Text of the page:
Assuming that Pr*sident Trump doesn’t opt into his Reality TV persona and call off talks with North Korea again, and assuming some third nation can be arm-twisted into paying for the hotel rooms of Kim Jong-un and his entourage, negotiators from Washington and Pyongyang will sit down in Singapore June 12 as originally scheduled to see if agreement can be had regarding “denuclearizing” the Korean peninsula.
The king-of-the-deal-image Trump cultivates publicly for himself conceals a giveaway, rollover approach to negotiations, so how things go with Kim across the table is anybody’s guess.
Both Trump and Kim have moved away from the tit-for-tat, insult-laden blasts of a few months ago, and the White House made clear Friday that the negotiating process is going to be one that doesn’t include North Korea’s surrendering its nuclear weapons and dismantling its facilities for building them after just one summit. That certainly wasn’t what the art-of-the-deal-maker was spouting a couple weeks ago. Nick Wadhams and Sharon Cho at Bloomberg write:
Trump’s talk of an open-ended process is a jarring shift from the speedy outcome that Secretary of State Mike Pompeo and other officials demanded when the summit was in limbo. Trump didn’t say what he hopes to get out of the summit, nor did he talk about what the U.S. was prepared to give up, aside from musing about the possibility of a declaration ending the Korean War for good.
That’s even as Defense Secretary James Mattis told a security forum in Singapore on Saturday the U.S.’s objective remained the “complete, verifiable and irreversible denuclearization of the Korean peninsula.”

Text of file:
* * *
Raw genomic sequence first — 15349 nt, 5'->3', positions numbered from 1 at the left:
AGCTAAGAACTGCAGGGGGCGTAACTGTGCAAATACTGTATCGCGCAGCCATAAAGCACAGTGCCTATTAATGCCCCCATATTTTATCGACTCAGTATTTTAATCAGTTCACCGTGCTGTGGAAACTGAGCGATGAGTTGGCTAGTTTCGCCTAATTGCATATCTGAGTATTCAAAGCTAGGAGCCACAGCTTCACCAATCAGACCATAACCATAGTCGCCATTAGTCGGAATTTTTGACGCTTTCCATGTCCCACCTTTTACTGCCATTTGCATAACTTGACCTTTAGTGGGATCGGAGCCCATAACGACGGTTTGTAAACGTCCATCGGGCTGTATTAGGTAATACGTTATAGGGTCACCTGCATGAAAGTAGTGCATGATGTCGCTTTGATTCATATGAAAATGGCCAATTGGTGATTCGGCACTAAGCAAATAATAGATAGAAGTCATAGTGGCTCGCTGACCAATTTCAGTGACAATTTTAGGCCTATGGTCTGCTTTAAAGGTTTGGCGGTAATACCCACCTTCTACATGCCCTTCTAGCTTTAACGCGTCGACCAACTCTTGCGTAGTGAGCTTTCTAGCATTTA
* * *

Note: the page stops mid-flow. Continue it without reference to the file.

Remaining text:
Meanwhile, CNN reported last night that Western intelligence sources now say last month’s much-ballyhooed North Korean “goodwill gesture” of blowing up a mountain tunnel previously used for the nation’s underground nuclear tests may have been a charade that caused only superficial damage to the site. That’s in sharp contrast with the view of many Western nuclear scientists who said when the demolition was announced that it wasn’t a big deal because the last nuclear test had collapsed the tunnel and it couldn’t be used anyway.
Contradictory stories of this kind are what we can expect for however long it takes for the Trump regime and the Kim regime to come to agreement or to decide they cannot do so. The best advice going forward is to be stubbornly cautious about any announcements that great progress is being made, or about what unnamed intelligence agents are most recently claiming, or really, about anything other than the negotiators’ wardrobes. And to keep in mind that both sides pay people to create an informational fog. Piercing that fog without succumbing to confirmation bias is no easy matter.